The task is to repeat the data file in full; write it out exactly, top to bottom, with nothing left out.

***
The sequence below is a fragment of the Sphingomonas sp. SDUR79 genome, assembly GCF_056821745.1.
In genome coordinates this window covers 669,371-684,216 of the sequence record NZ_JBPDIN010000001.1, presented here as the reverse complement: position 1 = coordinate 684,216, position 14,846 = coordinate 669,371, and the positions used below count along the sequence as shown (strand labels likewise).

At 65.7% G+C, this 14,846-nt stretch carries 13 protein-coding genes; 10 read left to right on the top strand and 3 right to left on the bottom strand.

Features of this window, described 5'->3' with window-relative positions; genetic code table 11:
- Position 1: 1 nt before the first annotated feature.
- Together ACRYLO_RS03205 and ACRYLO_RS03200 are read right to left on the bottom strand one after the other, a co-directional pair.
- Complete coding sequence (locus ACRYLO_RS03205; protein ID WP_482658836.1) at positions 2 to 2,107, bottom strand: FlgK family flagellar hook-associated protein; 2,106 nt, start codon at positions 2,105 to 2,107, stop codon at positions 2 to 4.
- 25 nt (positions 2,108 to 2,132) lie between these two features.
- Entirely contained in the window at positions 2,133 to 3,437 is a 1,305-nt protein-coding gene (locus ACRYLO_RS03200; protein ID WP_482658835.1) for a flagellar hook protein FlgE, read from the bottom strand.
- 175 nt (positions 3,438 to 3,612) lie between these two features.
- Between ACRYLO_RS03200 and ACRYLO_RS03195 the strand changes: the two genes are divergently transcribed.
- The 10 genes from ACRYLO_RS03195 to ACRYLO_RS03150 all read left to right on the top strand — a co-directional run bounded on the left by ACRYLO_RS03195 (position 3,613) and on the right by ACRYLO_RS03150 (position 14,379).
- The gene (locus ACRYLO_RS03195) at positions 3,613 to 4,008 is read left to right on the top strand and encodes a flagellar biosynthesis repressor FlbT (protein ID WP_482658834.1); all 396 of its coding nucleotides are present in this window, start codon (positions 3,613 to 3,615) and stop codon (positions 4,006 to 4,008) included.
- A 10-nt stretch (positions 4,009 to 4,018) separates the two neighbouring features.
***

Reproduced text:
The sequence below is a fragment of the Sphingomonas sp. SDUR79 genome, assembly GCF_056821745.1.
In genome coordinates this window covers 669,371-684,216 of the sequence record NZ_JBPDIN010000001.1, presented here as the reverse complement: position 1 = coordinate 684,216, position 14,846 = coordinate 669,371, and the positions used below count along the sequence as shown (strand labels likewise).

At 65.7% G+C, this 14,846-nt stretch carries 13 protein-coding genes; 10 read left to right on the top strand and 3 right to left on the bottom strand.

Features of this window, described 5'->3' with window-relative positions; genetic code table 11:
- Position 1: 1 nt before the first annotated feature.
- Together ACRYLO_RS03205 and ACRYLO_RS03200 are read right to left on the bottom strand one after the other, a co-directional pair.
- Complete coding sequence (locus ACRYLO_RS03205; protein ID WP_482658836.1) at positions 2 to 2,107, bottom strand: FlgK family flagellar hook-associated protein; 2,106 nt, start codon at positions 2,105 to 2,107, stop codon at positions 2 to 4.
- 25 nt (positions 2,108 to 2,132) lie between these two features.
- Entirely contained in the window at positions 2,133 to 3,437 is a 1,305-nt protein-coding gene (locus ACRYLO_RS03200; protein ID WP_482658835.1) for a flagellar hook protein FlgE, read from the bottom strand.
- 175 nt (positions 3,438 to 3,612) lie between these two features.
- Between ACRYLO_RS03200 and ACRYLO_RS03195 the strand changes: the two genes are divergently transcribed.
- The 10 genes from ACRYLO_RS03195 to ACRYLO_RS03150 all read left to right on the top strand — a co-directional run bounded on the left by ACRYLO_RS03195 (position 3,613) and on the right by ACRYLO_RS03150 (position 14,379).
- The gene (locus ACRYLO_RS03195) at positions 3,613 to 4,008 is read left to right on the top strand and encodes a flagellar biosynthesis repressor FlbT (protein ID WP_482658834.1); all 396 of its coding nucleotides are present in this window, start codon (positions 3,613 to 3,615) and stop codon (positions 4,006 to 4,008) included.
- A 10-nt stretch (positions 4,009 to 4,018) separates the two neighbouring features.